The Biology of Clubiona cambridgei (Aranea, Clubionidae) - Intraspecific Interactions
- Department of Zoology, University of Canterbury, Christchurch, New Zealand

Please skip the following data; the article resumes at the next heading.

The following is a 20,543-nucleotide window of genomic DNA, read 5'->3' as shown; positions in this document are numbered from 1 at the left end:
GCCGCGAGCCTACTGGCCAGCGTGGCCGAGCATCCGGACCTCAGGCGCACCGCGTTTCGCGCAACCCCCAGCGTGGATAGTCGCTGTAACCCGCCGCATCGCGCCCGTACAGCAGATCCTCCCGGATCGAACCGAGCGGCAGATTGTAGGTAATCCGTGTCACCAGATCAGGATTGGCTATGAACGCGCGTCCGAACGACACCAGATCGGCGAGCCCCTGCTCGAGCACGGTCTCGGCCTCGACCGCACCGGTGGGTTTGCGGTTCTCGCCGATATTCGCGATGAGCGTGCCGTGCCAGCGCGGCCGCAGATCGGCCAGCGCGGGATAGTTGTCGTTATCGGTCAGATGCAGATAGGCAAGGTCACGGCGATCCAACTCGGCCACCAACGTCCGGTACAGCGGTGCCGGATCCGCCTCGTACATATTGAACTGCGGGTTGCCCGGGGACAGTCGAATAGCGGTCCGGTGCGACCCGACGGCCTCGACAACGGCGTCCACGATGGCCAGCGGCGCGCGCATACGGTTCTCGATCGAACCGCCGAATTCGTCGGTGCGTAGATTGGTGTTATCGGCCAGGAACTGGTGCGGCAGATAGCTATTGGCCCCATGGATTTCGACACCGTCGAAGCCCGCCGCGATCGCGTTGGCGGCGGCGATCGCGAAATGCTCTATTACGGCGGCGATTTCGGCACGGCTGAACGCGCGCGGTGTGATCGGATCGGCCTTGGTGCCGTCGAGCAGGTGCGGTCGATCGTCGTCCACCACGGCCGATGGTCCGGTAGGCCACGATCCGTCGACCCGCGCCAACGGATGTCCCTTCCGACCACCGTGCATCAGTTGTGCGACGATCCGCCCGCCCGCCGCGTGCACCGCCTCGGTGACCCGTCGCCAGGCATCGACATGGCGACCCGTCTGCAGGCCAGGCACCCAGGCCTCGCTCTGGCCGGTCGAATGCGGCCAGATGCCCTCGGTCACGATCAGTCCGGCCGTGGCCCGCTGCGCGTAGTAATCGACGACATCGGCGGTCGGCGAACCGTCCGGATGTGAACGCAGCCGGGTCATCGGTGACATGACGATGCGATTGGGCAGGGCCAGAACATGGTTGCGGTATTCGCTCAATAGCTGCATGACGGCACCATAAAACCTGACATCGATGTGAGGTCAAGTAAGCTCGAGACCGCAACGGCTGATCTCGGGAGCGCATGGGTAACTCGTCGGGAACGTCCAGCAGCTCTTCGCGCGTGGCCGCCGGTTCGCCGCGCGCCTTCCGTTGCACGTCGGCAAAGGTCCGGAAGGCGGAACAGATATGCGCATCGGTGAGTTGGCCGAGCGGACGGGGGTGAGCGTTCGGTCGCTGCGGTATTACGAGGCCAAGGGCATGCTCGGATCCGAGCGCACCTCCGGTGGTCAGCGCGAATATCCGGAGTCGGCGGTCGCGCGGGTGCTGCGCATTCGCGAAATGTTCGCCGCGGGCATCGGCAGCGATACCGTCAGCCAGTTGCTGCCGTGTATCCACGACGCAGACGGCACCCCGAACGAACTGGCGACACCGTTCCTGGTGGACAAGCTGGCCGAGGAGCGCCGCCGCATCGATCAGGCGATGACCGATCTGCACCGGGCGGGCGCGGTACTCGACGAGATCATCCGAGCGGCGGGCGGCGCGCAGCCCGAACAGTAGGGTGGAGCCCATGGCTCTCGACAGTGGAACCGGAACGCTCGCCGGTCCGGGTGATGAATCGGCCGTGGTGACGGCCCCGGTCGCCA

Clubiona cambridgei is a short-sighted hunting spider that lives on bushes of New Zealand flax (Phormium tenax) and constructs silken nests within tunnels formed by rolled- up leaves. Intraspecific interactions in this species are integrally related to the use of nests. In laboratory observations, mating was never observed outside nests, although virgin females readily mated while inside their nests. A distinctive courtship preceded copulation in every case, and displays occurred also in other types of interactions. Interactions were more lengthy at than away from nests. Males cohabited in nests with subadult females. After the subadults moulted and matured, the males mated with them inside the nests. Vacant nests of adult and subadult females elicited courtship behaviour from males, and males discriminated between these nests and ones of males, immatures, and another species of spider, never courting at the latter three types. After being washed in ether, nests of females no longer elicited male court- ship, suggesting that contact sex pheromones are involved.